The Joys of January: Week One
Who says January brings the blues? Through the eyes of Faith, you’ll find as many reasons to feast in January as in December. Like turning out the lights on a glow-in-the-dark object, January has December’s romantic afterglow. The Joys of January are hidden treasures, like Christ’s childhood. Catholicism offers a feast of excuses to celebrate January. St. Agnes parishioners have a bonus: Our patroness’ feast falls on January 21st. Yes, we’ll celebrate after the Noon Mass that day. Come on down. Bring family. Bring friends. Bring neighbors. Here are some tips to keep the Christmas afterglow shining through January’s cold nights:
1. Keep the Christmas tree, wreaths and lights up until the Feast of the Presentation (February 2nd). Even if the tree has to come down because it’s too dry, keep as many tokens of Christmas up as possible. These things remind us that Christ the Light has come into the darkness.
2. Keep the crèche or manger scene up until the Feast of the Presentation of the Lord. Also, play a Christmas carol each day until February 2nd.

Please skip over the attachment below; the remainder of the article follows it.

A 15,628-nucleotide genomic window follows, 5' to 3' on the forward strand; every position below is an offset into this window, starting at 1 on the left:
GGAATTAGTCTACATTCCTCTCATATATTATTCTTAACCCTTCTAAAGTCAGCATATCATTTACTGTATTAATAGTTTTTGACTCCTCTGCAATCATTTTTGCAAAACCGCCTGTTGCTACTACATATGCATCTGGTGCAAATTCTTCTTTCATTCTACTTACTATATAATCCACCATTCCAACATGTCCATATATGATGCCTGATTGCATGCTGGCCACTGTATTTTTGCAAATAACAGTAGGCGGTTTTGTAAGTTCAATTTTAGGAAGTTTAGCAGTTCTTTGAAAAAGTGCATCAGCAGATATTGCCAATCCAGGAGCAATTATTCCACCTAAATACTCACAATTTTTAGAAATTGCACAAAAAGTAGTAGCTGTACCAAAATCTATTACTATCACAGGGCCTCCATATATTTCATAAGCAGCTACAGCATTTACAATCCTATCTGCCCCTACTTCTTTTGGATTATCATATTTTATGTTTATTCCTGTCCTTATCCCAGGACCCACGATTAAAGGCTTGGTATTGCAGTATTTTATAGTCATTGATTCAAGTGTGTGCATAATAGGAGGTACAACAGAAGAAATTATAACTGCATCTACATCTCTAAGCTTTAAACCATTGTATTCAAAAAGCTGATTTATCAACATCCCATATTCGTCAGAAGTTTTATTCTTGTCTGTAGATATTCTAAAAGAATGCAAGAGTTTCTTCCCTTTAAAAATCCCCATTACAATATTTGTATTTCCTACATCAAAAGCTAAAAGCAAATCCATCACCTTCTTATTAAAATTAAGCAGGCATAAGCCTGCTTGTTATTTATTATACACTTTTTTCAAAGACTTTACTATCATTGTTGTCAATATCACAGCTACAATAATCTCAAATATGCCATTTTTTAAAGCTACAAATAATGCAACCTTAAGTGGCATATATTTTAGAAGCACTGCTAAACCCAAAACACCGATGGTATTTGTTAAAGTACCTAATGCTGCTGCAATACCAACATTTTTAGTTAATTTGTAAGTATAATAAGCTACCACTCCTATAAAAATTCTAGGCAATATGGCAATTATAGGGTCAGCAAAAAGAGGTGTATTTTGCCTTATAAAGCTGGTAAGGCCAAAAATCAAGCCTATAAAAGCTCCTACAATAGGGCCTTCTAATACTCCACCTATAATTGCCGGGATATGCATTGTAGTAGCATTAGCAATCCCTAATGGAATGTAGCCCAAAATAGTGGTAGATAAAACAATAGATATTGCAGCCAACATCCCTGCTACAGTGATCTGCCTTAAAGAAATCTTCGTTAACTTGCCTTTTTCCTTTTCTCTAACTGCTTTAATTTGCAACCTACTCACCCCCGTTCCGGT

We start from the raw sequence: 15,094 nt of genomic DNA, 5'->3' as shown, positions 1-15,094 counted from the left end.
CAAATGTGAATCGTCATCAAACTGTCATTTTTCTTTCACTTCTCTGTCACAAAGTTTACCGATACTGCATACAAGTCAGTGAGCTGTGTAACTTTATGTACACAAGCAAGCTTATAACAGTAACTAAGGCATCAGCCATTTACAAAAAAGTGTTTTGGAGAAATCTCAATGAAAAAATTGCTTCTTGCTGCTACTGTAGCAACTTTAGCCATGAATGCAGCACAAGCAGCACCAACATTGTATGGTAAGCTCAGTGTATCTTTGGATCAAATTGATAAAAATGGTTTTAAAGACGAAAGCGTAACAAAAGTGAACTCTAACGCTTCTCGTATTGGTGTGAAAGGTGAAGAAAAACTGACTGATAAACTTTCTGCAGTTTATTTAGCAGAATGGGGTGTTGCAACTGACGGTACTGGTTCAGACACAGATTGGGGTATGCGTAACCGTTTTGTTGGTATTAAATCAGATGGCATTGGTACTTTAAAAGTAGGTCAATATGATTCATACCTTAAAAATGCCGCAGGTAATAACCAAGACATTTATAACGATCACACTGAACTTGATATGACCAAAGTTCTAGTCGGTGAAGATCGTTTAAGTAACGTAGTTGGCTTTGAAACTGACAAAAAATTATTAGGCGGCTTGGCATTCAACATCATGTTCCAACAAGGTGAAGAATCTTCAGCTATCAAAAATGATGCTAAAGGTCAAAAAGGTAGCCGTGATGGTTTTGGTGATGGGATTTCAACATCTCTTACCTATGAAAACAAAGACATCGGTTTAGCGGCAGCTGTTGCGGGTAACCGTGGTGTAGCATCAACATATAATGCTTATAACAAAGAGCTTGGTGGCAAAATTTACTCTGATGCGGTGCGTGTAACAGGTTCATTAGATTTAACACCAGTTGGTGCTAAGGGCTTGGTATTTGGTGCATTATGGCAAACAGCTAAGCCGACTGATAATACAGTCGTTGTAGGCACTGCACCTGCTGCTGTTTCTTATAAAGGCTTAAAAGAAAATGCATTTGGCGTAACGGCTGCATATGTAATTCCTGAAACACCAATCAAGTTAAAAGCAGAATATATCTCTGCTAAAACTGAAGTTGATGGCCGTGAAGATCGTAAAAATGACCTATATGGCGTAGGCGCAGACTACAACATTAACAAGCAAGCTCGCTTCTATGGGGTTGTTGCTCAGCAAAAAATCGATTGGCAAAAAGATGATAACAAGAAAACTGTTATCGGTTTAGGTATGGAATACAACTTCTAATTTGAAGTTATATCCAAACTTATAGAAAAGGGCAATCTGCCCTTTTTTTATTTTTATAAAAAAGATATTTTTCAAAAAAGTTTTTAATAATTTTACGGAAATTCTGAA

3. Set up Seven Candles on a table in your house, like the lampstands in the Book of Revelation. You can use a menorah or candelabra. Place a picture or statue of Jesus by the Seven Candles. When you set it up, read Chapter One in the Book of Revelation. Starting on Sunday of each week of January, until the Feast of the Presentation of the Lord, follow this routine: (1) light a candle each day, so that by Saturday all the candles are lit, (2) listen to or sing a Christmas carol, (3) read the Gospel from that day’s Mass or something about the saint of the day (if there is one), (4) raise a toast, saying, “To our health, and to Paradise at the End of our days.” Here’s one way to do it:*